(This article belongs to the Special Issue Incentive and Market Perspectives in Health Care)
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Open AccessArticle
Competition between Public and Private Maternity Care Providers in France: Evidence on Market Segmentation
Int. J. Environ. Res. Public Health 2020, 17(21), 7846; https://doi.org/10.3390/ijerph17217846 - 26 Oct 2020
Abstract
The purpose of this paper is to investigate the potential for segmentation in hospital markets, using the French case where private for-profit providers play an important role having nearly 25% of market shares, and where prices are regulated, leading to quality competition. Using [...] Read more.
The purpose of this paper is to investigate the potential for segmentation in hospital markets, using the French case where private for-profit providers play an important role having nearly 25% of market shares, and where prices are regulated, leading to quality competition. Using a stylized economic model of hospital competition, we investigate the potential for displacement between vertically differentiated public and private providers, focusing on maternity units where user choice is central. Building over the model, we test the following three hypotheses. First, the number of public maternity units is likely to be much larger in less populated departments than in more populated ones. Second, as the number of public maternity units decreases, the profitability constraint should allow more private players into the market. Third, private units are closer substitutes to other private units than to public units. Building an exhaustive and nationwide data set on the activity of maternity services linked to detailed data at a hospital level, we use an event study framework, which exploits two sources of variation: (1) The variation over time in the number of maternity units and (2) the variation in users’ choices. We find support for our hypotheses, indicating that segmentation is at work in these markets with asymmetrical effects between public and private sectors that need to be accounted for when deciding on public market entry or exit. Full article
(This article belongs to the Special Issue Incentive and Market Perspectives in Health Care)
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Open AccessArticle
Health Systems, Aging, and Inequity: An Example from Chile
Int. J. Environ. Res. Public Health 2020, 17(18), 6546; https://doi.org/10.3390/ijerph17186546 - 09 Sep 2020
Abstract
Background: Just like many other countries around the world, Chile is facing the challenges of demographic transition and population aging. Considering this context, the question of how prepared the health system is to deal with these challenges arises; Methods: A framework to assess [...] Read more.
Background: Just like many other countries around the world, Chile is facing the challenges of demographic transition and population aging. Considering this context, the question of how prepared the health system is to deal with these challenges arises; Methods: A framework to assess the health system’s preparedness for aging was proposed, considering the health system’s goals and features and using an equity approach. Indicators related to the health system’s goals were calculated for the year 2015 using three nationally-representative sources: health status (suicide rate), financial protection (out-of-pocket and catastrophic expenditures), and responsiveness (satisfaction). Age ratios were used to compare the system’s response to different age groups; Results: Results for Chile revealed the existence of inequities, particularly when assessing the system in terms of its ability to improve health status and financial protection. These gaps increase with age, suggesting that the Chilean health system is not prepared to meet older people’s needs; and Conclusions: These results call for a reform in the health system, as well as the need for implementing a long-term care system in the country. Full article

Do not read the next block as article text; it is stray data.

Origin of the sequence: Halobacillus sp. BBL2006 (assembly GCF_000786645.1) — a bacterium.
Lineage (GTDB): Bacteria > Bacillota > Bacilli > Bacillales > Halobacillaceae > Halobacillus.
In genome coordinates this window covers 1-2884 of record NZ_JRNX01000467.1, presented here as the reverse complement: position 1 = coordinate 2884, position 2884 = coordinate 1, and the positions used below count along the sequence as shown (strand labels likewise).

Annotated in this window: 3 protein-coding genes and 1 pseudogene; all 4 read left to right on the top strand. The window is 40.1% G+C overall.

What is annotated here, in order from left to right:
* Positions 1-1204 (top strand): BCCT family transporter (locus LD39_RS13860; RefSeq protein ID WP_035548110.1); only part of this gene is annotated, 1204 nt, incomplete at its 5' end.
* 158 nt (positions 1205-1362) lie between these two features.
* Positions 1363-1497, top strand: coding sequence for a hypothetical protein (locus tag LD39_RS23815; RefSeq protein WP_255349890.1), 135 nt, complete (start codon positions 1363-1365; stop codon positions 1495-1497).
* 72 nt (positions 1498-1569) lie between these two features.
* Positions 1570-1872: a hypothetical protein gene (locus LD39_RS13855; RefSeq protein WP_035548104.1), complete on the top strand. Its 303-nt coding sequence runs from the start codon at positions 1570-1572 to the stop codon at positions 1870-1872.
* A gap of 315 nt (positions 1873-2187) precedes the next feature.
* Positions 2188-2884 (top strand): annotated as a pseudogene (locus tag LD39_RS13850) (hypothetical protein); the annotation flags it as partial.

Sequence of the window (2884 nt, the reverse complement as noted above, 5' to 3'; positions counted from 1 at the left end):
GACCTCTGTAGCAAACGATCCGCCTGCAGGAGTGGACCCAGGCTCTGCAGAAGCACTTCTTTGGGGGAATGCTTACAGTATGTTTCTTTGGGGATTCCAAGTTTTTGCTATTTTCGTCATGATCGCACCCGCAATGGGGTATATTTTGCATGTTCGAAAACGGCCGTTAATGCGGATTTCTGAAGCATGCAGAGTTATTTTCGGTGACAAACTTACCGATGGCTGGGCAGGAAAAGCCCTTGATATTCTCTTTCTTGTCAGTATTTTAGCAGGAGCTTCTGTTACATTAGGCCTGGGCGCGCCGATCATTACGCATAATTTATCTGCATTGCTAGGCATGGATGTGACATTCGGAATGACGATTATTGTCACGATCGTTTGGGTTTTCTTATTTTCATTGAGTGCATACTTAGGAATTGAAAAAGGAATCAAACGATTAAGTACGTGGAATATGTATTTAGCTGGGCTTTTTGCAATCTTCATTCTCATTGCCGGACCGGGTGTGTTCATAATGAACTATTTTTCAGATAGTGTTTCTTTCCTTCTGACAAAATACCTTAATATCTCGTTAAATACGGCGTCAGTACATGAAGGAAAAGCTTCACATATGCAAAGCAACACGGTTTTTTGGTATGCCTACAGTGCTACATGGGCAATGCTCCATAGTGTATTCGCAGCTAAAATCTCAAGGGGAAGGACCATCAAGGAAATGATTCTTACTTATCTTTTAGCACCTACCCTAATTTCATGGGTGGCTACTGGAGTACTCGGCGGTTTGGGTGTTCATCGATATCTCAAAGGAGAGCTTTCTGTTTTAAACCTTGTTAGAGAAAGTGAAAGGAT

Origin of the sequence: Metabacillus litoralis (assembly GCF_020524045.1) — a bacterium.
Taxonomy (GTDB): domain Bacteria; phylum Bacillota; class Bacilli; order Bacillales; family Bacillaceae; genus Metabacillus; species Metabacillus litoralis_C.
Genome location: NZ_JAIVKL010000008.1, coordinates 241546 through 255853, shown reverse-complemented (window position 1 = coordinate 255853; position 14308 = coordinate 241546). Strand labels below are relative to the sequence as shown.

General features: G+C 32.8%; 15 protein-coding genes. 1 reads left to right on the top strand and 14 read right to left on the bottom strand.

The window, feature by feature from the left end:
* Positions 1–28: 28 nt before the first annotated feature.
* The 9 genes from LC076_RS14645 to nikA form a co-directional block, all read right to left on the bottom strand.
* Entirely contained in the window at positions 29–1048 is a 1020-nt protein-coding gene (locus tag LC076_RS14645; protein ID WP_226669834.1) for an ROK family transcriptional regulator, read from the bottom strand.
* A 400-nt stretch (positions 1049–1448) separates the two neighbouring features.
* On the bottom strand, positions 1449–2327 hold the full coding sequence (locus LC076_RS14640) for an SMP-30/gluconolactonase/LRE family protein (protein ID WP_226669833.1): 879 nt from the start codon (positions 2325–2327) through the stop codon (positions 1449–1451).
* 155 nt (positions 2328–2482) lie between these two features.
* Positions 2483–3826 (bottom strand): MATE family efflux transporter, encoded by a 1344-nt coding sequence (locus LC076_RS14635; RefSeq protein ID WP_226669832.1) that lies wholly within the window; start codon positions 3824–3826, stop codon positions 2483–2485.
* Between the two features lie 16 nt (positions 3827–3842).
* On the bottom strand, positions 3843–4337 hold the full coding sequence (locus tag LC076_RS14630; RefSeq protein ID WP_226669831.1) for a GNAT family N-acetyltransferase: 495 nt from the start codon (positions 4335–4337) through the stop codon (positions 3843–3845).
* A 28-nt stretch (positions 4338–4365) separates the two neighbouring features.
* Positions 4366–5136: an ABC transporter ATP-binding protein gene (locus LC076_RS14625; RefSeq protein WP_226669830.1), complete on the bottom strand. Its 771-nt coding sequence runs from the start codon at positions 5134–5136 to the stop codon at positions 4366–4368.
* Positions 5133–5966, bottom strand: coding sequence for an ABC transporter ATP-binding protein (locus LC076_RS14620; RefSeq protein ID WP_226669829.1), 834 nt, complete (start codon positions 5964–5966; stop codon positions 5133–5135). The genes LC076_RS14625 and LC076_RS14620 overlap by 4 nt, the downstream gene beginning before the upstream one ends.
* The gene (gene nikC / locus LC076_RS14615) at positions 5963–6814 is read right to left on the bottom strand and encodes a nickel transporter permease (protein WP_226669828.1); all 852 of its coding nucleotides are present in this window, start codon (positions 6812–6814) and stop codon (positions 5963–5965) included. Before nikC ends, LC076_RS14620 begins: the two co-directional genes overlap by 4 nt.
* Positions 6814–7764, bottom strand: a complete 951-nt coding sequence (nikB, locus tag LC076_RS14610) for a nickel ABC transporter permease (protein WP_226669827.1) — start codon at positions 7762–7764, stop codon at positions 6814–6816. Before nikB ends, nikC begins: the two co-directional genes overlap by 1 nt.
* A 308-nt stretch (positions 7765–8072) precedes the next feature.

(This article belongs to the Special Issue Incentive and Market Perspectives in Health Care)
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Open AccessArticle
Physician Behavior under Prospective Payment Schemes—Evidence from Artefactual Field and Lab Experiments
Int. J. Environ. Res. Public Health 2020, 17(15), 5540; https://doi.org/10.3390/ijerph17155540 - 31 Jul 2020
Cited by 3
Abstract
Recent experimental studies analyze the behavior of physicians towards patients and find that physicians care for their own profit as well as patient benefit. In this paper, we extend the experimental analysis of the physician decision problem by adding a third party which [...] Read more.
Recent experimental studies analyze the behavior of physicians towards patients and find that physicians care for their own profit as well as patient benefit. In this paper, we extend the experimental analysis of the physician decision problem by adding a third party which represents the health insurance that finances medical service provision under a prospective payment scheme. Our results show that physicians take into account the payoffs of the third party, which can lead to underprovision of medical care. We conduct a laboratory experiment in neutral as well as in medical framing using students and medical doctors as subjects. Subjects in the medically framed experiments behave weakly and are more patient orientated in contrast to neutral framing. A sample of medical doctors exhibits comparable behavior to students with medical framing. Full article
(This article belongs to the Special Issue Incentive and Market Perspectives in Health Care)